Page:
by Most Reverend Gerald M. Barbarito, Bishop of Palm Beach
During the month of June, we are at the midpoint of the year. June’s centrality is evident in its containing the longest day of the year in terms of daylight. In this regard, it is significant that June is the month of the Sacred Heart of Jesus. June is a good time to reflect upon the Sacred Heart of Jesus as central to the brightness of God’s mercy for each and every one of us. In his Angelus message of June 9, 2013, at the very beginning of his papacy, Pope Francis beautifully stated that, “The Heart of Jesus is the ultimate symbol of God’s mercy – but it is not an imaginary symbol, it is a real symbol, which represents the center, the source from which salvation for all humanity gushed forth.” The Feast of the Sacred Heart of Jesus is celebrated this year on Friday, June 24. There is no more living and moving expression of God’s merciful love than that of the Sacred Heart of Jesus.
Last year, in his Wednesday general audience immediately before the Feast of the Sacred Heart of Jesus, Pope Francis noted how fitting it is that the whole month of June is dedicated to the Sacred Heart. He expressed that devotion to the Sacred Heart can help us to “experience in prayer the invitation to go to Jesus, bringing our weariness and difficulties, to find refreshment and thus learn from Him, who is ‘meek and humble of Heart’ (Mt 11:29).” The Pope urged that to have a heart like Jesus, we must ask Him to purify our heart from “all that is pride and disorder, from all that is indifference; fill it with Himself, so that in His love and fear of Him, our hearts may find peace.”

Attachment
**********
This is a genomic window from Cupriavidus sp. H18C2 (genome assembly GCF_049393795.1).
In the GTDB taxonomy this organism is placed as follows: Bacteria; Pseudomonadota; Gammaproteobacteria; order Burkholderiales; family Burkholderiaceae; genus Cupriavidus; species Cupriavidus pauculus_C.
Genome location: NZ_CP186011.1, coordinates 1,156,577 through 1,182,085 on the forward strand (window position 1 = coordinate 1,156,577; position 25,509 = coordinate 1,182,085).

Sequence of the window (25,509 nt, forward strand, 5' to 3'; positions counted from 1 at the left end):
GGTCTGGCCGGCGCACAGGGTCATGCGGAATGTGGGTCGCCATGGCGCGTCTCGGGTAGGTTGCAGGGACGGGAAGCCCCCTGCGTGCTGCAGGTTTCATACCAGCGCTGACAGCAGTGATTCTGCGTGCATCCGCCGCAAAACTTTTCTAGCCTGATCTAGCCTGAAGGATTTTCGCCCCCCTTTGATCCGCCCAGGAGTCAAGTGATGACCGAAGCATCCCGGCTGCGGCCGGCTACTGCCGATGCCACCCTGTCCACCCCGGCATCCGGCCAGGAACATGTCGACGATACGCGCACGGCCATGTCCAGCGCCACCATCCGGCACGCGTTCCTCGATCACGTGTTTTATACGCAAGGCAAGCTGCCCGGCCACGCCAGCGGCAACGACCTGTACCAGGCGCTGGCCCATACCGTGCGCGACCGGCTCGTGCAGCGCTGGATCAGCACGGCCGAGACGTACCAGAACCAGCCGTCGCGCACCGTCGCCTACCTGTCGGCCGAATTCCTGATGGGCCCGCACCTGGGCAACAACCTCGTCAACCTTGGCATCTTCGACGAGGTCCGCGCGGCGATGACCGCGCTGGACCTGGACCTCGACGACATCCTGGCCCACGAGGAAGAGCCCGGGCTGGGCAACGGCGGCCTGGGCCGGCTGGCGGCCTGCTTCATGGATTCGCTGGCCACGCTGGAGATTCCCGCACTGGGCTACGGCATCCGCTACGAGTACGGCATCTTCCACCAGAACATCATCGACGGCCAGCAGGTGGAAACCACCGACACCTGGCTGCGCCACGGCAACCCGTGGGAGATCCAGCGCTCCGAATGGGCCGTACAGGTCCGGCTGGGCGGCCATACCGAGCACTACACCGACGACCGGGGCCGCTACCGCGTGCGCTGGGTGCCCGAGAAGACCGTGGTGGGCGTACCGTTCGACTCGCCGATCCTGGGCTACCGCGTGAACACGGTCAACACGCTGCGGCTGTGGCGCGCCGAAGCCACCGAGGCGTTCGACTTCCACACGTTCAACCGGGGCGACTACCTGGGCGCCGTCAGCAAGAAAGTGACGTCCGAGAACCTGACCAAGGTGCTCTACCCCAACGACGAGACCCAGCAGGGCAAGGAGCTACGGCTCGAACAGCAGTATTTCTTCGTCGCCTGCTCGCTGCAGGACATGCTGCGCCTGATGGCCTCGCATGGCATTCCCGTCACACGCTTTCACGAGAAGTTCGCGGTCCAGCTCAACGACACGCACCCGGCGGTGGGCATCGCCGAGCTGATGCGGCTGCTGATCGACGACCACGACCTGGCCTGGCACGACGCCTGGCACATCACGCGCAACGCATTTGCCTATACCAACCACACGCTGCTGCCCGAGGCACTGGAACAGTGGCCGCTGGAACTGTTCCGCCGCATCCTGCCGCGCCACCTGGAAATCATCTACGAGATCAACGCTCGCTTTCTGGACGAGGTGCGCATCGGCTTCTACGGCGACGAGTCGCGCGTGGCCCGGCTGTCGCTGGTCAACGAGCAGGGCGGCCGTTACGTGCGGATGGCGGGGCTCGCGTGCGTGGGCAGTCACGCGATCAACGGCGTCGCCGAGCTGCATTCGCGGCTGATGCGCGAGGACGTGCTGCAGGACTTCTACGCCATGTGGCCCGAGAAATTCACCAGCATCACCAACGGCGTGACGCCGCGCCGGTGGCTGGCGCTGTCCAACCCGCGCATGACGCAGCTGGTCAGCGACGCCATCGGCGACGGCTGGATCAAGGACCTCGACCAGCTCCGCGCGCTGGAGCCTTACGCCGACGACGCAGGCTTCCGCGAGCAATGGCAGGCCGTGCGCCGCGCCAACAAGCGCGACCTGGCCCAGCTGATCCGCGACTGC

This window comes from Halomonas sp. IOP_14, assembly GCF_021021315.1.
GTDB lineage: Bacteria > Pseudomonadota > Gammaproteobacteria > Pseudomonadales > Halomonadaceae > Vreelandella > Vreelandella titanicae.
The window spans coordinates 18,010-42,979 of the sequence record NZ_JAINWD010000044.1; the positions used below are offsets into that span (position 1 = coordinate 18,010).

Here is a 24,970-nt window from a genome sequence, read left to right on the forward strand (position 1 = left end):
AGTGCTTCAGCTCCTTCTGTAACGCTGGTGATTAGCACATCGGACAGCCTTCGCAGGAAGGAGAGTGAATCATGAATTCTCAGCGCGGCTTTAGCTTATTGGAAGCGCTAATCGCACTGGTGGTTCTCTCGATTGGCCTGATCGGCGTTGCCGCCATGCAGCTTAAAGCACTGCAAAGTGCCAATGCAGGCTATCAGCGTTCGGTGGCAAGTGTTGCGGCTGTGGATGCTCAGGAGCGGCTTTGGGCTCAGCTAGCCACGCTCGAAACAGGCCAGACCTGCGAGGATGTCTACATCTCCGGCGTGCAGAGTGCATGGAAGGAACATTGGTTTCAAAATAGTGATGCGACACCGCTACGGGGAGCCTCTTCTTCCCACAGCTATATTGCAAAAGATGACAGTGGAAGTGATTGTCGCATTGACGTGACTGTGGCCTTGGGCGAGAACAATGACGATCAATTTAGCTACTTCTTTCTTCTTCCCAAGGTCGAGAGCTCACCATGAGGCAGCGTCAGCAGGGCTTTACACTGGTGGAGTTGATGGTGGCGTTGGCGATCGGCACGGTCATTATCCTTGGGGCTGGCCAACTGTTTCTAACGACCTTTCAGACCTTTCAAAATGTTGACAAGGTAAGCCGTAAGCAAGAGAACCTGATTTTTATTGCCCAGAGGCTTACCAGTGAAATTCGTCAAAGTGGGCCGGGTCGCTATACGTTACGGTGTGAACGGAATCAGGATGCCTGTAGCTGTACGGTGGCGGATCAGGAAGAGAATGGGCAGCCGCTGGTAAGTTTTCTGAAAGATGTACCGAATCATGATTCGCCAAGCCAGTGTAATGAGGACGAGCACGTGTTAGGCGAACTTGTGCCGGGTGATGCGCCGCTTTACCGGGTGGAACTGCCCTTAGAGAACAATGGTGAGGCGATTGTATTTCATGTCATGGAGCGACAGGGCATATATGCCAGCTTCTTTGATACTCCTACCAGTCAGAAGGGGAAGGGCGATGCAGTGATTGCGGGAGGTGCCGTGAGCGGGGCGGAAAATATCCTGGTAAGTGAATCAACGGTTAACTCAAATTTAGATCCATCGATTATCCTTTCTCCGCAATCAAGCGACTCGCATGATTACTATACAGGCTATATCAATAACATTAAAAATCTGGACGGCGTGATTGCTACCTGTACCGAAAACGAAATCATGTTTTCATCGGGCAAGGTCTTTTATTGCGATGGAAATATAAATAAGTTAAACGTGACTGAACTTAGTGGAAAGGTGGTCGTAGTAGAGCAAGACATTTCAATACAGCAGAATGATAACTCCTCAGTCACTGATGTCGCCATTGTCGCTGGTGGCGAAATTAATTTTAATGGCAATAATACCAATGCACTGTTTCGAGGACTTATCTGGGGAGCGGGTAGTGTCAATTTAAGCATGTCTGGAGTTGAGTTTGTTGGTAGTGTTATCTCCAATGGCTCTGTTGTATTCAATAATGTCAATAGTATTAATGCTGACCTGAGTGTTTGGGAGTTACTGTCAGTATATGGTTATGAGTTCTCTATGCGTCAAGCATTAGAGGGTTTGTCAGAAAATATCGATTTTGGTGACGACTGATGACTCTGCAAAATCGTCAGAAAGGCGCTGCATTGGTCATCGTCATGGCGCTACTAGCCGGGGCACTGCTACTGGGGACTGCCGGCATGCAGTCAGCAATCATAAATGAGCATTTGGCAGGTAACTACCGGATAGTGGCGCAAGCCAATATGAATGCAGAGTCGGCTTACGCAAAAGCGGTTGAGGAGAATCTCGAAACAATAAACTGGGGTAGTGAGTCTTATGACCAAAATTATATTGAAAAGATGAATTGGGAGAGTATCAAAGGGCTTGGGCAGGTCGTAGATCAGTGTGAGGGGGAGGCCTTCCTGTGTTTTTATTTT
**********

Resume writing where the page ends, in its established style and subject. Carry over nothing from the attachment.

The Gospels make several references to the Heart of Jesus which are helpful in understanding the centrality of His mercy. We are told that, “At the sight of the crowds, His heart was moved with pity for them because they were troubled and abandoned, like sheep without a shepherd” (Mt 9:36). This compassionate mercy of Jesus is constantly expressed in the Gospels as He poured out His Heart to all those whom He encountered. This compassion is expressed in the simplest matters of hunger and food when the Lord said, “My heart is moved with pity for the crowd, for they have been with me now for three days and have nothing to eat. I do not want to send them away hungry, for fear they may collapse along the way” (Mt 15:32). Perhaps the most moving words of the Lord in regard to His Heart are, as referred to by Pope Francis, “Come to me, all you who labor and are burdened, and I will give you rest. Take my yoke upon you and learn from me, for I am meek and humble of heart; and you will find rest for yourselves. For my yoke is easy, and my burden light” (Mt 11:28 – 30). Jesus truly is revealed as one who is meek and humble of heart.
The humble Heart of Jesus was truly filled with joy but also with sorrow and pain on many occasions. As Jesus hung upon the Cross and His Heart was pierced with a sword, He physically felt that pain which went to the very center of His being. How many times the humble Heart of Jesus was filled with pain as His disciples misunderstood His words and many turned away from Him and His merciful Heart. The Lord felt excruciating pain as Judas betrayed Him, Peter denied Him, and His disciples fled from Him at the Cross. Before His death on the Cross, His Heart was filled with not only the pain of the piercing sword but also the pain of those who rejected Him and fled from Him.